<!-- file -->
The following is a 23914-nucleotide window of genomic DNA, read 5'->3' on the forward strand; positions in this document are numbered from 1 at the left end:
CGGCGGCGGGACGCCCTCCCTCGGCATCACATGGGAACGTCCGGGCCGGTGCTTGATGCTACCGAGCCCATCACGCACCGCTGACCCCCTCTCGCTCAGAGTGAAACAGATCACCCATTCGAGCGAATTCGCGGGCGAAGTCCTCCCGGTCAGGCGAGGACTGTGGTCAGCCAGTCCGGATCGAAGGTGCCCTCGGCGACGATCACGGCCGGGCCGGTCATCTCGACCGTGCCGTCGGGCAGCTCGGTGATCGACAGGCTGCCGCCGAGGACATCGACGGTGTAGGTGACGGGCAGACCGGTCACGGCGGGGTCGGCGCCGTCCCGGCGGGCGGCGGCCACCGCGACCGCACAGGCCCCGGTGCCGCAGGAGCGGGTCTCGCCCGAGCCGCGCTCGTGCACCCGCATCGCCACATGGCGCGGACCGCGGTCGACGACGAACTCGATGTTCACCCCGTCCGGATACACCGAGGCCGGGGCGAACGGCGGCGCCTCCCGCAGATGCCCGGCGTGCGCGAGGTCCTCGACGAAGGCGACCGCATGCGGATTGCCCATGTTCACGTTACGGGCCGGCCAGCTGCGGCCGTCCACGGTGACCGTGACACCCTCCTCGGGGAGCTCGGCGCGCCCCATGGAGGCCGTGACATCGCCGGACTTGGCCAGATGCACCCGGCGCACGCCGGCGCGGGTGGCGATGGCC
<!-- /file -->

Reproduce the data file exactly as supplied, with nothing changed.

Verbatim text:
The following is a 23914-nucleotide window of genomic DNA, read 5'->3' on the forward strand; positions in this document are numbered from 1 at the left end:
CGGCGGCGGGACGCCCTCCCTCGGCATCACATGGGAACGTCCGGGCCGGTGCTTGATGCTACCGAGCCCATCACGCACCGCTGACCCCCTCTCGCTCAGAGTGAAACAGATCACCCATTCGAGCGAATTCGCGGGCGAAGTCCTCCCGGTCAGGCGAGGACTGTGGTCAGCCAGTCCGGATCGAAGGTGCCCTCGGCGACGATCACGGCCGGGCCGGTCATCTCGACCGTGCCGTCGGGCAGCTCGGTGATCGACAGGCTGCCGCCGAGGACATCGACGGTGTAGGTGACGGGCAGACCGGTCACGGCGGGGTCGGCGCCGTCCCGGCGGGCGGCGGCCACCGCGACCGCACAGGCCCCGGTGCCGCAGGAGCGGGTCTCGCCCGAGCCGCGCTCGTGCACCCGCATCGCCACATGGCGCGGACCGCGGTCGACGACGAACTCGATGTTCACCCCGTCCGGATACACCGAGGCCGGGGCGAACGGCGGCGCCTCCCGCAGATGCCCGGCGTGCGCGAGGTCCTCGACGAAGGCGACCGCATGCGGATTGCCCATGTTCACGTTACGGGCCGGCCAGCTGCGGCCGTCCACGGTGACCGTGACACCCTCCTCGGGGAGCTCGGCGCGCCCCATGGAGGCCGTGACATCGCCGGACTTGGCCAGATGCACCCGGCGCACGCCGGCGCGGGTGGCGATGGCC